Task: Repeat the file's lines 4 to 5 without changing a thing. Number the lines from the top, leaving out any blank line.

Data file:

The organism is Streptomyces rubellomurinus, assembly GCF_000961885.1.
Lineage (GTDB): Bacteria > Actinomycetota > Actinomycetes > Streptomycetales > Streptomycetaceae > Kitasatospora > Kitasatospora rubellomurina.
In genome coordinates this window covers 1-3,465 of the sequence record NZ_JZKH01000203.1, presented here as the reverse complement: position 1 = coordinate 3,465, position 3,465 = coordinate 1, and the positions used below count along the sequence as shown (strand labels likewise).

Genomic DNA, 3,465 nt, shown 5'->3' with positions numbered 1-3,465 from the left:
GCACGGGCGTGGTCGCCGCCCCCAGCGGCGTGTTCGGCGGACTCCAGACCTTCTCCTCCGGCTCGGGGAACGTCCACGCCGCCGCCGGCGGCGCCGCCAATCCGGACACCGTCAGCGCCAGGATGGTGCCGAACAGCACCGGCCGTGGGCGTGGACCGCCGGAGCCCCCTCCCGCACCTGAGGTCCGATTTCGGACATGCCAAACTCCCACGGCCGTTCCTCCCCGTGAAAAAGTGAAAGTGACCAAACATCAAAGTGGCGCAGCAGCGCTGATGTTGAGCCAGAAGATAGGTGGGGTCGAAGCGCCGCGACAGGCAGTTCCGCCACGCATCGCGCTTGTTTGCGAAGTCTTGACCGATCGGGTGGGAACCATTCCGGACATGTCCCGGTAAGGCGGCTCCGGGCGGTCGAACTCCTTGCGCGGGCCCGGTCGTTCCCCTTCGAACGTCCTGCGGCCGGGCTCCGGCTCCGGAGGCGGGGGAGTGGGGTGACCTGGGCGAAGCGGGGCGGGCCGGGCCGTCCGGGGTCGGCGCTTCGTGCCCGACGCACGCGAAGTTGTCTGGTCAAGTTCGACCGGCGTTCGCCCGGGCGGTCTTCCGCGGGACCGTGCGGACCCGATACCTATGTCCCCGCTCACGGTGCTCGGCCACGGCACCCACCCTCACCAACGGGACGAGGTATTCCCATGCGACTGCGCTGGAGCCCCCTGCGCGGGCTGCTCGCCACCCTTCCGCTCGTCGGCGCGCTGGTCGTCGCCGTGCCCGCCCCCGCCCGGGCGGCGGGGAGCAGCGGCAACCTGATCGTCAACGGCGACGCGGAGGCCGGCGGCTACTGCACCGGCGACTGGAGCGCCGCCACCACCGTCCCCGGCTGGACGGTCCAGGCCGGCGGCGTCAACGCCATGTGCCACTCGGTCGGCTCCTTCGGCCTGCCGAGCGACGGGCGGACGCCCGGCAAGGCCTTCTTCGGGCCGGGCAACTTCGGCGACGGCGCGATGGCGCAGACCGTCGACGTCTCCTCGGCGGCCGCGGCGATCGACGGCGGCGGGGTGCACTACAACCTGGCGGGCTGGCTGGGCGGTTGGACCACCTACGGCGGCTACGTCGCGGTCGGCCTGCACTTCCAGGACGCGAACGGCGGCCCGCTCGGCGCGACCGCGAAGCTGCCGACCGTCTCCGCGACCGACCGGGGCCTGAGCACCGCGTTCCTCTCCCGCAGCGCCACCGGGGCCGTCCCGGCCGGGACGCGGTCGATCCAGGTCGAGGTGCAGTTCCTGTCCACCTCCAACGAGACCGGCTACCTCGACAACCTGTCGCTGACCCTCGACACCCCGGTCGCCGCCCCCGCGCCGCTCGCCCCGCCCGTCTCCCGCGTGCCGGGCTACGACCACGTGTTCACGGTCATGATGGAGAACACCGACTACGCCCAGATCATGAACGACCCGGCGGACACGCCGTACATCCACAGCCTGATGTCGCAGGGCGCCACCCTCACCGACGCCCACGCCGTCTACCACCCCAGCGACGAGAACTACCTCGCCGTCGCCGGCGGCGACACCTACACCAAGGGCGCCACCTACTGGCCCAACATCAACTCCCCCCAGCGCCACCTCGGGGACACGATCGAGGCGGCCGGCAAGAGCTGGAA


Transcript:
Genomic DNA, 3,465 nt, shown 5'->3' with positions numbered 1-3,465 from the left:
GCACGGGCGTGGTCGCCGCCCCCAGCGGCGTGTTCGGCGGACTCCAGACCTTCTCCTCCGGCTCGGGGAACGTCCACGCCGCCGCCGGCGGCGCCGCCAATCCGGACACCGTCAGCGCCAGGATGGTGCCGAACAGCACCGGCCGTGGGCGTGGACCGCCGGAGCCCCCTCCCGCACCTGAGGTCCGATTTCGGACATGCCAAACTCCCACGGCCGTTCCTCCCCGTGAAAAAGTGAAAGTGACCAAACATCAAAGTGGCGCAGCAGCGCTGATGTTGAGCCAGAAGATAGGTGGGGTCGAAGCGCCGCGACAGGCAGTTCCGCCACGCATCGCGCTTGTTTGCGAAGTCTTGACCGATCGGGTGGGAACCATTCCGGACATGTCCCGGTAAGGCGGCTCCGGGCGGTCGAACTCCTTGCGCGGGCCCGGTCGTTCCCCTTCGAACGTCCTGCGGCCGGGCTCCGGCTCCGGAGGCGGGGGAGTGGGGTGACCTGGGCGAAGCGGGGCGGGCCGGGCCGTCCGGGGTCGGCGCTTCGTGCCCGACGCACGCGAAGTTGTCTGGTCAAGTTCGACCGGCGTTCGCCCGGGCGGTCTTCCGCGGGACCGTGCGGACCCGATACCTATGTCCCCGCTCACGGTGCTCGGCCACGGCACCCACCCTCACCAACGGGACGAGGTATTCCCATGCGACTGCGCTGGAGCCCCCTGCGCGGGCTGCTCGCCACCCTTCCGCTCGTCGGCGCGCTGGTCGTCGCCGTGCCCGCCCCCGCCCGGGCGGCGGGGAGCAGCGGCAACCTGATCGTCAACGGCGACGCGGAGGCCGGCGGCTACTGCACCGGCGACTGGAGCGCCGCCACCACCGTCCCCGGCTGGACGGTCCAGGCCGGCGGCGTCAACGCCATGTGCCACTCGGTCGGCTCCTTCGGCCTGCCGAGCGACGGGCGGACGCCCGGCAAGGCCTTCTTCGGGCCGGGCAACTTCGGCGACGGCGCGATGGCGCAGACCGTCGACGTCTCCTCGGCGGCCGCGGCGATCGACGGCGGCGGGGTGCACTACAACCTGGCGGGCTGGCTGGGCGGTTGGACCACCTACGGCGGCTACGTCGCGGTCGGCCTGCACTTCCAGGACGCGAACGGCGGCCCGCTCGGCGCGACCGCGAAGCTGCCGACCGTCTCCGCGACCGACCGGGGCCTGAGCACCGCGTTCCTCTCCCGCAGCGCCACCGGGGCCGTCCCGGCCGGGACGCGGTCGATCCAGGTCGAGGTGCAGTTCCTGTCCACCTCCAACGAGACCGGCTACCTCGACAACCTGTCGCTGACCCTCGACACCCCGGTCGCCGCCCCCGCGCCGCTCGCCCCGCCCGTCTCCCGCGTGCCGGGCTACGACCACGTGTTCACGGTCATGATGGAGAACACCGACTACGCCCAGATCATGAACGACCCGGCGGACACGCCGTACATCCACAGCCTGATGTCGCAGGGCGCCACCCTCACCGACGCCCACGCCGTCTACCACCCCAGCGACGAGAACTACCTCGCCGTCGCCGGCGGCGACACCTACACCAAGGGCGCCACCTACTGGCCCAACATCAACTCCCCCCAGCGCCACCTCGGGGACACGATCGAGGCGGCCGGCAAGAGCTGGAA